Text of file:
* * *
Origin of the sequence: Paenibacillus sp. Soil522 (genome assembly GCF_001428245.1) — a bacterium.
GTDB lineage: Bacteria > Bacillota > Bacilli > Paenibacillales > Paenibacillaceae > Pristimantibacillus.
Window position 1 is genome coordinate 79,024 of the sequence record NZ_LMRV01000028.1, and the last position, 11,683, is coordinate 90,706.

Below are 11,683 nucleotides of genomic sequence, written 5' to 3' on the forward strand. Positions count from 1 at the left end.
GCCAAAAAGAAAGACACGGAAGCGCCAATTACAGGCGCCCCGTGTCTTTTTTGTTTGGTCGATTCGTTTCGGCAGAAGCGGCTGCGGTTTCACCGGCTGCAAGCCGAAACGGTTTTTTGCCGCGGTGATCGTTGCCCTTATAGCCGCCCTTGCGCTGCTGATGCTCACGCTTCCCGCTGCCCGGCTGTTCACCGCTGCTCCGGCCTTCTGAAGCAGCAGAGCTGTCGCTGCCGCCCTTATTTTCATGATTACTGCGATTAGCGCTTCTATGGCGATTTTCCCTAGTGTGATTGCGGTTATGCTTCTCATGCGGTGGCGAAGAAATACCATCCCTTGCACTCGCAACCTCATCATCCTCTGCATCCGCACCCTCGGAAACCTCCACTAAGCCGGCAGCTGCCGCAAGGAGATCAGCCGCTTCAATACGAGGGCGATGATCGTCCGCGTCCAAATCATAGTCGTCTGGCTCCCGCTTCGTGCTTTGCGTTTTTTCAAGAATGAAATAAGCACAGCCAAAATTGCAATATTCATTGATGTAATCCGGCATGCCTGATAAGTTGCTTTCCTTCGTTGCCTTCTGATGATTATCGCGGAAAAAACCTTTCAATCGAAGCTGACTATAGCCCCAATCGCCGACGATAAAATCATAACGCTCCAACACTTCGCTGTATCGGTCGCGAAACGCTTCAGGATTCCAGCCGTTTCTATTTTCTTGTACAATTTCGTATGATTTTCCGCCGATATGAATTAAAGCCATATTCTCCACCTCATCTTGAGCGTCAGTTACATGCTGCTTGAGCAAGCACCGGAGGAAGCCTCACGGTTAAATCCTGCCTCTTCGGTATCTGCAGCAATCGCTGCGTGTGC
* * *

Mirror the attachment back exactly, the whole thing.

Origin of the sequence: Paenibacillus sp. Soil522 (genome assembly GCF_001428245.1) — a bacterium.
GTDB lineage: Bacteria > Bacillota > Bacilli > Paenibacillales > Paenibacillaceae > Pristimantibacillus.
Window position 1 is genome coordinate 79,024 of the sequence record NZ_LMRV01000028.1, and the last position, 11,683, is coordinate 90,706.

Below are 11,683 nucleotides of genomic sequence, written 5' to 3' on the forward strand. Positions count from 1 at the left end.
GCCAAAAAGAAAGACACGGAAGCGCCAATTACAGGCGCCCCGTGTCTTTTTTGTTTGGTCGATTCGTTTCGGCAGAAGCGGCTGCGGTTTCACCGGCTGCAAGCCGAAACGGTTTTTTGCCGCGGTGATCGTTGCCCTTATAGCCGCCCTTGCGCTGCTGATGCTCACGCTTCCCGCTGCCCGGCTGTTCACCGCTGCTCCGGCCTTCTGAAGCAGCAGAGCTGTCGCTGCCGCCCTTATTTTCATGATTACTGCGATTAGCGCTTCTATGGCGATTTTCCCTAGTGTGATTGCGGTTATGCTTCTCATGCGGTGGCGAAGAAATACCATCCCTTGCACTCGCAACCTCATCATCCTCTGCATCCGCACCCTCGGAAACCTCCACTAAGCCGGCAGCTGCCGCAAGGAGATCAGCCGCTTCAATACGAGGGCGATGATCGTCCGCGTCCAAATCATAGTCGTCTGGCTCCCGCTTCGTGCTTTGCGTTTTTTCAAGAATGAAATAAGCACAGCCAAAATTGCAATATTCATTGATGTAATCCGGCATGCCTGATAAGTTGCTTTCCTTCGTTGCCTTCTGATGATTATCGCGGAAAAAACCTTTCAATCGAAGCTGACTATAGCCCCAATCGCCGACGATAAAATCATAACGCTCCAACACTTCGCTGTATCGGTCGCGAAACGCTTCAGGATTCCAGCCGTTTCTATTTTCTTGTACAATTTCGTATGATTTTCCGCCGATATGAATTAAAGCCATATTCTCCACCTCATCTTGAGCGTCAGTTACATGCTGCTTGAGCAAGCACCGGAGGAAGCCTCACGGTTAAATCCTGCCTCTTCGGTATCTGCAGCAATCGCTGCGTGTGC